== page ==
Flight Crew Use of King LT Versus Combitube

A comparison of two blind insertion rescue airways

 

 
 
 

Keith Wesley, MD, FACEPMarshall J. Washick, BS, NREMT-P | | Wednesday, August 19, 2009


Review of:Tumpach EA, Lutes M, Ford D, et al: "The King LT versus the Combitube: Flight crew performance and preference." Prehospital Emergency Care. 13(3):324 328, 2009.

The Science

This interesting and straight-forward study looked at the ease of use of the King LT and Combitube, both blind insertion rescue airways. The authors used volunteers from a flight team consisting of physicians, flight nurses and flight paramedics operating out of Milwaukee. There were 27 participants with a wide range of experience, from first-year residents to 20-plus year paramedics.

The participants, who all had experience with the Combitube, were given a 10-minute instructional video followed up with one practice attempt with the King LT. They were timed while inserting each rescue airway. On average, the Combitube took 37.9 seconds to insert while the King LT took 24.4 seconds, a difference of 13.5 seconds. The time started when the subject placed their hands on the airway and ended when auscultation occurred.

The authors readily noted the limitations of this study, which include using a SimMan, being in a controlled environment and lacking the ability to measure the effectiveness of either device. The authors concluded that, after brief instruction and practice, aeromedical personnel were able to successfully insert both devices 100% of the time in a controlled setting, but they were able to insert the King LT quicker than the Combitube and overwhelmingly preferred it.

The Street

We should look further into the use of blind insertion rescue airway devices as a primary method of airway management in the prehospital setting. Let's take it from two different perspectives -- the physician and the paramedic.

Doc Wesley:For the airway folks out there, this study has some significant implications. Our patients who require advanced airway maintenance -- cardiac arrests, RSI patients, and patients in severe respiratory distress -- need this advanced airway maintenance to be performed quickly. Generally speaking, when we get to the side of our patients who require an advanced airway, they may have already passed that critical threshold beyond which we can pre-oxygenate them while preparing our equipment.

Imagine a patient in cardiac arrest who has only been down four minutes prior to EMS getting to their side. Unfortunately, that patient has already not been breathing for four minutes and is now hypoxic. Now, think how long it takes to prep all the equipment for endotracheal intubation (ETI). This includes inserting a nasal pharyngeal airway (NPA) or oral pharyngeal airway (OPA), ventilating the patient, pulling out and testing the correct endotracheal (ET) tube, pulling out and assembling the laryngoscope with blade, preparing the gum bougie or stylet and the EtCO2 device, etc. The point is, there are many steps to performing ETI, and these steps take valuable time.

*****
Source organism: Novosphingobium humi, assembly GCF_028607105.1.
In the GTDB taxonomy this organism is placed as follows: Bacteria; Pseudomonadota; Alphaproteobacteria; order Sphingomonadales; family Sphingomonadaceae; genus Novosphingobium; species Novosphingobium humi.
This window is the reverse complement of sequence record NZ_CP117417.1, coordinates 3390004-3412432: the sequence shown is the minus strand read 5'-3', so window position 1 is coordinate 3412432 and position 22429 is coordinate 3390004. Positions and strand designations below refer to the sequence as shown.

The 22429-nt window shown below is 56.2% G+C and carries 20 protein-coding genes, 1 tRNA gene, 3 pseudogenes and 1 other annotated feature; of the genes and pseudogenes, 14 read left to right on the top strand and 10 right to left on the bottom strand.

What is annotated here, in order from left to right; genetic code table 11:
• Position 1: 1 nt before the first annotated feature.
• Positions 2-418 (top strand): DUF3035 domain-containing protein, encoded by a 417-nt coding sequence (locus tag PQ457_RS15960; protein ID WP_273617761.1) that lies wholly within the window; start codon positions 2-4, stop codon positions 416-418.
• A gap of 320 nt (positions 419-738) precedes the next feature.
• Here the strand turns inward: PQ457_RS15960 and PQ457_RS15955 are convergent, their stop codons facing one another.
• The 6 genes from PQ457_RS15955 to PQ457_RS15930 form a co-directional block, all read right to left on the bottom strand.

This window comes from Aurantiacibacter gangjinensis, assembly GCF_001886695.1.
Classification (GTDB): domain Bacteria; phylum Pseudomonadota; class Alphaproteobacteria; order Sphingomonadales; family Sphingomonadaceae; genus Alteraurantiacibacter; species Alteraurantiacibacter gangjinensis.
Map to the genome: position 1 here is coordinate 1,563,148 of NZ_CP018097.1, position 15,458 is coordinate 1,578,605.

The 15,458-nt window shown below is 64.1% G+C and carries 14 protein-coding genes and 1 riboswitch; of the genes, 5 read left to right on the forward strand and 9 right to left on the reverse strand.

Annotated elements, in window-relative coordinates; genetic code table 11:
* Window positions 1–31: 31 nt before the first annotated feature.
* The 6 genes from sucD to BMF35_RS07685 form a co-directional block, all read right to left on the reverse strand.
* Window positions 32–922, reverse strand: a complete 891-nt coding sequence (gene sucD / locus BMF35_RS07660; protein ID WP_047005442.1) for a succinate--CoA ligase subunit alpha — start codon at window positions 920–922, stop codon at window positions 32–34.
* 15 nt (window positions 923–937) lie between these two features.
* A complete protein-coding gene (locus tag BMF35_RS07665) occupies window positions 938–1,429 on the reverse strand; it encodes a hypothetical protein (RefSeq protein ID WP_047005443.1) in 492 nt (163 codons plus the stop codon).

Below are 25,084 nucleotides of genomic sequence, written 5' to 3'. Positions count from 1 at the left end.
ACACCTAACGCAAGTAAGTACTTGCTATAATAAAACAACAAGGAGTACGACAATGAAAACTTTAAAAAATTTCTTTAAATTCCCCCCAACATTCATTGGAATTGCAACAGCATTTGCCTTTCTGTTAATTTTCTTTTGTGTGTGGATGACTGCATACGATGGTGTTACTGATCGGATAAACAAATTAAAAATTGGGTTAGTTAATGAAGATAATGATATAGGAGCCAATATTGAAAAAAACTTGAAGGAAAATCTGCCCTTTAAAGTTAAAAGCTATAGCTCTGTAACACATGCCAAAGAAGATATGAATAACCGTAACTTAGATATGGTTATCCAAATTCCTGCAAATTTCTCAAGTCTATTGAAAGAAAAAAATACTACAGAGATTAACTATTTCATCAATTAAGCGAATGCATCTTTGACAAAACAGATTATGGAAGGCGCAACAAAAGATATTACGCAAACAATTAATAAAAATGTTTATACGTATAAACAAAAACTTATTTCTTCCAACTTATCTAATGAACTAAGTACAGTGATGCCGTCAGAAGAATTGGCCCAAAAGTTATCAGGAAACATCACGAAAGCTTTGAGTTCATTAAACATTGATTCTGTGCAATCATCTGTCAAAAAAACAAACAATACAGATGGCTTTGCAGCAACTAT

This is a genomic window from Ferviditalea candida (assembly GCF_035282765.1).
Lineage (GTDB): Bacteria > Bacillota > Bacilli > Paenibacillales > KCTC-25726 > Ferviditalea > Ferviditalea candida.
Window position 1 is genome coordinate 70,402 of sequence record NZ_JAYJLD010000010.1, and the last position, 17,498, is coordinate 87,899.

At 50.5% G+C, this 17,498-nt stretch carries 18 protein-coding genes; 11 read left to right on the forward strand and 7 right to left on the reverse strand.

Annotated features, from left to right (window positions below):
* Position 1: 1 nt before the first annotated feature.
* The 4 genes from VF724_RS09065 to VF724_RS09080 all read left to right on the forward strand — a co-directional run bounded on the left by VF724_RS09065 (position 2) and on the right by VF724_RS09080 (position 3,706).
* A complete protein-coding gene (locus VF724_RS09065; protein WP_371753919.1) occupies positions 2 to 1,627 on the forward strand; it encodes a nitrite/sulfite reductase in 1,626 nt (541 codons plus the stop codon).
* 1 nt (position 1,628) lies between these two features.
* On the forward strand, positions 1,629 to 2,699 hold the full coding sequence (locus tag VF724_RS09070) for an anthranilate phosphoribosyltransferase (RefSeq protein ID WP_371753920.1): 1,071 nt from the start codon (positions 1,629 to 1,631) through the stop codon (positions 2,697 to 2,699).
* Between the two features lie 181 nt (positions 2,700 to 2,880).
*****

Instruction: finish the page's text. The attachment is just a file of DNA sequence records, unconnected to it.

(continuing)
The King LT provides a huge advantage over ETI. It's fast, effective and, most importantly, easy to use. Though I don't foresee ETI ever going away as a paramedic skill, this study reinforces the potential value of blind insertion airway devices, and we should consider changing their role from rescue airways to first-line measures for securing an airway in the prehospital setting.

Medic Marshall:As a medic, I find this study interesting but not surprising. I think the authors did an excellent job of evaluating and demonstrating the ease of using the King LT compared to the Combitube while realizing the limitations of the study, which include using a Laederal SimMan instead of measuring actual field use. Furthermore, the authors note they didn't evaluate the effectiveness of oxygenation, ventilation and airway protection.

I find it conceivable that King LTs will surpass ETI for primary airway management in the prehospital setting if research continues to demonstrate the ease of use and effectiveness. It's noted in procedural textbooks and international guidelines that airways need to be established 30 seconds before patients reach the critical point of hypoxia. Personally, as a "street medic," I much prefer the use of the King LT over ETI and Combitube because I have found it to be fast. I also find it to be efficient, effective and easy to use.

I hope these researchers take the next to step to look at the effectiveness of the King LT and make a stronger argument for its use as a primary method of airway management in the prehospital setting. ETI is a great skill, and I realize those before me fought very hard to put such a difficult procedure into the hands of paramedics. But, technology has provided us with a new means of airway management, one I think we should all begin to adopt.

The "gold standard" of airway management in the prehospital setting isn't an ET tube, but the establishment of an airway. Without it, we can't get to that next critical step breathing.




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Related Topics: Airway and Respiratory, Operations and Protcols, Research

 
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